Pension Works: 'We’ve gone the other way with DB advice'

Pension Works: 'We’ve gone the other way with DB advice'

A year on from the regulator's ban on contingent charging, which has seen many advice firms leave the DB space, one firm explains why its DB business has boomed. 

Pension Works head of business development Will King explained his firm has gone the opposite way to many advisers and has grown rapidly in the defined benefit space in the past year. 

Pension Works focuses on DB transfer advice as a specialist advice firm, which other advisers can outsource their business to. 

Speaking to FTAdviser yesterday (October 13), King said: “There's very few firms that are doing what we're doing and very much going the other way.

"To do [what we are doing], you need to have an extremely slick operational side of things and you have to be at the forefront in terms of technology, in terms of staffing and training and internal processes and protocols.”

The Financial Conduct Authority has come down hard on the DB advice space in the wake of the British Steel pension transfer scandal. 

Since 2018 the DB adviser sector has shrunk by two thirds, from 3,000 firms to 1,200 now. 

Data from the Financial Conduct Authority also showed between June 5, 2020, when the contingent charging ban was implemented, and July 31, 2021, 687 firms gave up their permissions.

It came after a similar number, 700 advice firms, relinquished their permissions in the lead up to June 5, in the wake of the FCA's crackdown on unsuitable advice.

King said: “The big thing in any right is that there are so many firms, every year, dropping out of offering DB pension advice because it's so highly scrutinised by the regulator - it's a highly complex area and always has been.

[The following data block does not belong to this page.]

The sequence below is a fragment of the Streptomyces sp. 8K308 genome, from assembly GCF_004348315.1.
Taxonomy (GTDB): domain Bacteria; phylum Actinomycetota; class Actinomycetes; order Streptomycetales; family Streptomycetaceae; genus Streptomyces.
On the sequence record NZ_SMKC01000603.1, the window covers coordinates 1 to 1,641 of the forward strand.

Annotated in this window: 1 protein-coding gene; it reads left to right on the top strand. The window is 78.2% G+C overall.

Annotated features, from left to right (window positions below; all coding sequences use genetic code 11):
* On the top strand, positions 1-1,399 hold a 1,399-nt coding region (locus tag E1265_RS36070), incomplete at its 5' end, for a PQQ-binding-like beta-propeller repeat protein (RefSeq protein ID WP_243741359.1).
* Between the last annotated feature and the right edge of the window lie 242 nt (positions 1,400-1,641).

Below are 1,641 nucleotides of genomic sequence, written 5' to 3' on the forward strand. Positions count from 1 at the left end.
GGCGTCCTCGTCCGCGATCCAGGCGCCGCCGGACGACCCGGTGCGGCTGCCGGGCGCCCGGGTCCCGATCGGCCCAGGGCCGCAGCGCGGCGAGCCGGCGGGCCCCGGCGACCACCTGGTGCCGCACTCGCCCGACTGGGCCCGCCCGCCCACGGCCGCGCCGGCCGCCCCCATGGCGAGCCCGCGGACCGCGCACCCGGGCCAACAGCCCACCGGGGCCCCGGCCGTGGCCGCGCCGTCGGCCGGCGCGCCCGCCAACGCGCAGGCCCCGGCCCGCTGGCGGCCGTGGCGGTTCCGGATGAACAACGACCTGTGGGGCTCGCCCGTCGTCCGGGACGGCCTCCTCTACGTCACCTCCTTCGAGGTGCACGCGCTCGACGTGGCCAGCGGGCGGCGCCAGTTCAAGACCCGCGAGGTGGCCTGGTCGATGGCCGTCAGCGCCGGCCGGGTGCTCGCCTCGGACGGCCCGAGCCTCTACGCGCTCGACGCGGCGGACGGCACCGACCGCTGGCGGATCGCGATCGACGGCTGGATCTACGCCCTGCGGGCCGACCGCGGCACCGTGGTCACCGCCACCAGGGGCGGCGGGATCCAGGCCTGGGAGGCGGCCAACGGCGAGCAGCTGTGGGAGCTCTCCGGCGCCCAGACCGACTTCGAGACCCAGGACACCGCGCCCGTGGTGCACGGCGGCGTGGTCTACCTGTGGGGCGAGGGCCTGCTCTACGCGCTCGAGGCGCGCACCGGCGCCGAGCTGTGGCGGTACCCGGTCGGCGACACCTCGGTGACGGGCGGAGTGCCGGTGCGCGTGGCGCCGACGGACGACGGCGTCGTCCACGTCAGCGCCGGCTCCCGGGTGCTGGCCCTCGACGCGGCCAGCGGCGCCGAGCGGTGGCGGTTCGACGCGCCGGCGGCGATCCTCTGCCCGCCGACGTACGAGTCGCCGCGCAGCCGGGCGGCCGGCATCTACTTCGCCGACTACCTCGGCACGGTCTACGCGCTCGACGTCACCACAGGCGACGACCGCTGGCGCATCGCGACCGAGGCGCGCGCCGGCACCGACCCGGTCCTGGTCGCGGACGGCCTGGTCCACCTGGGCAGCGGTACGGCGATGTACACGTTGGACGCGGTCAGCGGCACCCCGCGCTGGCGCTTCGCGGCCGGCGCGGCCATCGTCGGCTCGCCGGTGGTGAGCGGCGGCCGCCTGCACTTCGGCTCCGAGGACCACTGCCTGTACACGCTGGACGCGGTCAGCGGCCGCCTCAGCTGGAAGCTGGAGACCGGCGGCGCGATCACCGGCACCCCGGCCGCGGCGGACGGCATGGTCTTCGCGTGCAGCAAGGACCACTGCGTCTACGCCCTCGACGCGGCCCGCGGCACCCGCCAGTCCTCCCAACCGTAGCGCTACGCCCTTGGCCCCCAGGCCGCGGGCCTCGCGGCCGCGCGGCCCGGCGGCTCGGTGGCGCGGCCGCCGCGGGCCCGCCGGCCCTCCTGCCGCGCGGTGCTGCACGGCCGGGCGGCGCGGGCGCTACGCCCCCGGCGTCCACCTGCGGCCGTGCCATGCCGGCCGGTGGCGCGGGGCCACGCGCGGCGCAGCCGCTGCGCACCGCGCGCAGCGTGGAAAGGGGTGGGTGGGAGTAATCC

“You're working to timescales because they have a timescale on CTV values so that makes life difficult and the big one is the difficulty in getting PI cover as well.” 

He explained many generalist advice firms have decided not to renew their DB permissions or were being forced not to renew.

“It makes sense if you're only doing a case every three months or six months - why would you do that and take on the liability for those few cases when you don't need to,” he said.

PII issues will remain

Professional indemnity insurance is an ongoing issue for financial advisers and one which Pension Works also recognises.

King said his firm had a strong relationship with its insurer so the firm was provided an extended period for the latest renewal.

“They said that they want to work with us ongoing because of the nature of our model, which is really good to hear, because obviously a lot of people are hearing the opposite of that, or having fees and costs going through the roof because they're dealing with a defined benefit advice.

“It's good to know that there are some insurers still out there who are willing to insure those of us who are still involved in DB. I think it's just because of the length of our relationship with them and because of no issues that we've ever had with them, that's stood us in good stead and allowed us to build a good foundation to build the model that we've built.”